Every season, a handful of players punch in the right coordinates and make the light speed-esque jump from promising up-and-comer to genuine star.
Arguably the most important challenge for fantasy owners is to identify those players early and snatch them up before their stock soars into the firmament.
As the exhibition slate rolls forward and we edge closer to the start of games that count, here’s a look at 10 bust-out fantasy candidates.
A couple of notes before we proceed:
- We’re only considering offensive output, so you won’t find any pitchers on the list, and defensive metrics weren’t part of the calculus.
- Many of these players are already well-known names; there’s even an All-Star in the mix. While they may not qualify as “sleepers” per se, all are poised to take their games to new heights and stuff the stat sheet like never before.
1.After a surprise breakout rookie season in 2014, Joe Panik was on track for a strong sophomore follow-up with the San Francisco Giants before a back injury put him on the shelf.
Still, Panik’s 2015 line—.312 average, .833 OPS and 119 hits in 100 games—hints at elite middle-infield production.
Panik’s power is more of the gap variety, though he did crack eight home runs last year after hitting just one in 2014. Mostly, the 25-year-old is a reliable contact hitter who could reach the 200-hit plateau, provided he’s healthy.
On that front, CSN Bay Area’s Alex Pavlovic reported Feb. 12 that Panik was cleared by doctors in mid-December and said he’s at “100 percent” and “feeling normal.”
2. Staying at second base, we find Jonathan Schoop, whose power potential alone should leave fantasy owners and Baltimore Orioles fans salivating.
Schoop is a free swinger and posted a pedestrian .306 on-base percentage, so his .279 average may well be due for a regression.
On the other hand, the 24-year-old clubbed 15 home runs despite being limited to 86 games by a knee injury, hinting at the possibility of 25-30 dingers over a full season.
Provided he can avoid the injury bug, Schoop is a candidate to lead all second basemen in home runs, which would more than cover up the shortcomings in other aspects of his offensive game.
3. Baseball isn’t bursting with high-upside offensive catchers, so you’d think a guy with the potential to hit 15 home runs and steal 10-15 bases would be getting more attention.
The attention will come if J.T. Realmuto takes the next step after hitting .259 with 10 home runs, eight thefts and seven triples in his first full big league campaign.
Count Miami Marlins skipper Don Mattingly among the believers.
“Everything about him says that he’s going to be successful,” Mattingly said of his 24-year-old backstop, per Shandel Richardson of the Sun Sentinel. “We believe that.”
Other Marlins hitters, including outfielders Christian Yelich and Marcell Ozuna, are also primed to break out under Mattingly and new hitting coach Barry Bonds. But Realmuto might be the most intriguing Fish on the rise, given his position.
4. Yet another power bat whose 2015 season was shortened by injury, Randal Grichuk could help St. Louis Cardinals fans (mostly) forget about Jason Heyward.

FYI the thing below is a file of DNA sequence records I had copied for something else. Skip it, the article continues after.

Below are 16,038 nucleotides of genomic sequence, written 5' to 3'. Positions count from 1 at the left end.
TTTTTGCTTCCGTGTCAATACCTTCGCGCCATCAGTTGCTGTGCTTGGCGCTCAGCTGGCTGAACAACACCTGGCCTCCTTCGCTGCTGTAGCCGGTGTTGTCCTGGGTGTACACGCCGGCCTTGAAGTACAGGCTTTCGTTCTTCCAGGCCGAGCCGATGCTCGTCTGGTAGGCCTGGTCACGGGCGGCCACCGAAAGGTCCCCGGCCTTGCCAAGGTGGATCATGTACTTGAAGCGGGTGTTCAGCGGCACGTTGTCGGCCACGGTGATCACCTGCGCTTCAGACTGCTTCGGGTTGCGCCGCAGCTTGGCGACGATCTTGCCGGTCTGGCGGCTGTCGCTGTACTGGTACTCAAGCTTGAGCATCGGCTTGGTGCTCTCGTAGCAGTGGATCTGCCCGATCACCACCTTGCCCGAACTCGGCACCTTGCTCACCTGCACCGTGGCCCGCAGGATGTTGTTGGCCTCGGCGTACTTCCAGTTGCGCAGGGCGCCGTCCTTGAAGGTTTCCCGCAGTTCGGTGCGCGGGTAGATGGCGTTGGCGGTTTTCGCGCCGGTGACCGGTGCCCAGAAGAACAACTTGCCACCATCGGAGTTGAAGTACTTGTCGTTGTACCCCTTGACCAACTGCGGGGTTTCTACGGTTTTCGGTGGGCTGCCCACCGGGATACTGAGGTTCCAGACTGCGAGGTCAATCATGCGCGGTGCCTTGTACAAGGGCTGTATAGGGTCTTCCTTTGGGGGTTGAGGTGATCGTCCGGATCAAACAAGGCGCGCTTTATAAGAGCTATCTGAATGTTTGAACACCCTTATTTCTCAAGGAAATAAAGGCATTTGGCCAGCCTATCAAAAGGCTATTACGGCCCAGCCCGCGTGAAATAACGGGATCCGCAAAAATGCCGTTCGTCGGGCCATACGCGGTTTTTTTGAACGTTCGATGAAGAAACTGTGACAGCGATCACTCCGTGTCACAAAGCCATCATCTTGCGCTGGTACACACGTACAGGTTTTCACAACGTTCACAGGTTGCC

Grichuk, who can play all three outfield spots but will slot into center field, doesn’t boast Heyward’s all-around game. But the 24-year-old posted an .877 OPS with 17 home runs in 103 contests.
Yes, he strikes out a lot. In fact, his 31.4 percent whiff rate led all National League hitters with at least 350 plate appearances, per ESPN.com’s Mark Saxon.
Then again, as Cardinals general manager John Mozeliak told Saxon, “I think the tradeoff right now is something we understand and are accepting of. In terms of [hitting coaches] John Mabry and Bill Mueller, I’m sure the strikeouts are something they’ve mentioned. But you look at our club and having the ability to hit the ball out of the ballpark, it’s nice to know that’s there.”
Along with right fielder Stephen Piscotty, Grichuk gives the aging Cards a needed infusion of youth. And if he stays off the disabled list, he could easily give fantasy owners 25-30 long balls.
5. Center fielder Andrew McCutchen remains the franchise cornerstone, but another Pittsburgh Pirates outfielder could be equally important to the team’s success next season.
In his first full MLB campaign, Gregory Polanco hit .256 with nine home runs, 83 runs scored and 27 stolen bases in 153 games.
And he ratcheted up his production in the second half, doubling his home run total from three to six and raising his OPS nearly 100 points.
The biggest key for Polanco in 2016 will be getting on base as much as possible ahead of boppers like McCutchen and Starling Marte and making optimum use of his speed.
The best news is he’s still just 24 years old, suggesting that second-half surge could be a harbinger of things to come.
6. The third and final second baseman on our list, Rougned Odor set himself up for big expectations last year in his age-21 season, hitting .261 with 16 home runs and 61 RBI in 120 games.
The young Venezuelan, however, is built to endure and thrive under the pressure, according to Texas Rangers general manager Jon Daniels.
“I think with his makeup, the way he’s wired—the higher the expectations the better,” Daniels told KRLD-FM 105.3 The Fan, viaSportsDayDFW.com. “I think he’s a guy that can handle it. He wants to be great.”